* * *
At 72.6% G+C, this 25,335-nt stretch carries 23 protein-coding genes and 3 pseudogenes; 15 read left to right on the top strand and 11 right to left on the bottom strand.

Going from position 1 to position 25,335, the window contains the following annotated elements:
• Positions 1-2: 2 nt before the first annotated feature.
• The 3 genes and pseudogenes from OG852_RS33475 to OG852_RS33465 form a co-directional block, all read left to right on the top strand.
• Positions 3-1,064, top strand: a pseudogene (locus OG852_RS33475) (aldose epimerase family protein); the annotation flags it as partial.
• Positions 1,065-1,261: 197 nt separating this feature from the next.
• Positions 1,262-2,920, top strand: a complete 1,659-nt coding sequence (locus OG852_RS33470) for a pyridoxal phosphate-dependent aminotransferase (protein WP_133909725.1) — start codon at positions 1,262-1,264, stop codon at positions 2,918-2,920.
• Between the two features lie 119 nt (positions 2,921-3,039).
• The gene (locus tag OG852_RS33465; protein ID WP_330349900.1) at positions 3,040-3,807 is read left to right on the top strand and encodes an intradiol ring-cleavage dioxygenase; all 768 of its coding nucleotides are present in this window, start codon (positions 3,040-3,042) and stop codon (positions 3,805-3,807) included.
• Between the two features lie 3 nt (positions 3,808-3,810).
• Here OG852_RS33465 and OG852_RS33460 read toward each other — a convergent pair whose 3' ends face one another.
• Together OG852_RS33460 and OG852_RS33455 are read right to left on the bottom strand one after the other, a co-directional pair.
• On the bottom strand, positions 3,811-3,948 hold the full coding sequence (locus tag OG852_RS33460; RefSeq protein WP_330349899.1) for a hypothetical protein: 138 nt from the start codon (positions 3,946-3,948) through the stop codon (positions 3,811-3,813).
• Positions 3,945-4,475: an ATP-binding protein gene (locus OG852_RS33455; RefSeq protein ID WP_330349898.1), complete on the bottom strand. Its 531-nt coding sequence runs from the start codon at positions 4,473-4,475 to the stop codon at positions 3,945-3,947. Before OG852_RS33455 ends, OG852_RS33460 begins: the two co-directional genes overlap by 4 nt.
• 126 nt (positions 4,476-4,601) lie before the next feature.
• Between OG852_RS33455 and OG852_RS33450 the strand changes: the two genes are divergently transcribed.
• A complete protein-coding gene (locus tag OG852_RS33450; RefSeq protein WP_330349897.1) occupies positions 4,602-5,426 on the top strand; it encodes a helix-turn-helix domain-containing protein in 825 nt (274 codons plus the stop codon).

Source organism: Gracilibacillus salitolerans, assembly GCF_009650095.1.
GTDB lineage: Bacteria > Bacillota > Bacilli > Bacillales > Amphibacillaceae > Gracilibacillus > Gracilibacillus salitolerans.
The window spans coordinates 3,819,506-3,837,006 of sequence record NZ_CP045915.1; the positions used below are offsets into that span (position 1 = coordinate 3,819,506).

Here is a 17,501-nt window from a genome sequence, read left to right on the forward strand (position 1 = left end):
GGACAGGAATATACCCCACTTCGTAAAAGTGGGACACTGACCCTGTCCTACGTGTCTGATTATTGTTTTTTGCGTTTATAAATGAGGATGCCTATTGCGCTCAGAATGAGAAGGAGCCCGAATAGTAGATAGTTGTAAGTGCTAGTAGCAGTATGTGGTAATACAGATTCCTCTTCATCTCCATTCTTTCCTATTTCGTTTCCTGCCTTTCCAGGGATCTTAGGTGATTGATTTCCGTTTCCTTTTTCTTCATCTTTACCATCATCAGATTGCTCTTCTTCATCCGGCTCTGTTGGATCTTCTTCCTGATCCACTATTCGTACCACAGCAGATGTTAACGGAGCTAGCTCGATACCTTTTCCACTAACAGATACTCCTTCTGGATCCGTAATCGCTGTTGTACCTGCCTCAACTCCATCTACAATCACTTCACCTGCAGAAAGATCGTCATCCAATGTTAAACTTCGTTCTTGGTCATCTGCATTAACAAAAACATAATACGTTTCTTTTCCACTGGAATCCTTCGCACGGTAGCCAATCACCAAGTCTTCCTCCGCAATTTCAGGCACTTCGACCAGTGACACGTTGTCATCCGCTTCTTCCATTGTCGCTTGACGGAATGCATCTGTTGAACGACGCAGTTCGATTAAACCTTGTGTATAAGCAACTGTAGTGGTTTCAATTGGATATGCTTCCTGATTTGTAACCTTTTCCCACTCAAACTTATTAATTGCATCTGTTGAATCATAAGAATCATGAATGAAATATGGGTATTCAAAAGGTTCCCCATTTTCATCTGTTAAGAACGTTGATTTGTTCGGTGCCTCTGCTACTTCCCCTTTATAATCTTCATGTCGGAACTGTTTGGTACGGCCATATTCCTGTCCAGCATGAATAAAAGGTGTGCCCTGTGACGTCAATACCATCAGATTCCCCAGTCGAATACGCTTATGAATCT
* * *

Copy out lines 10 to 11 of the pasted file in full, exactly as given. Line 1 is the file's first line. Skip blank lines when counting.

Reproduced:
• Between the two features lie 3 nt (positions 3,808-3,810).
• Here OG852_RS33465 and OG852_RS33460 read toward each other — a convergent pair whose 3' ends face one another.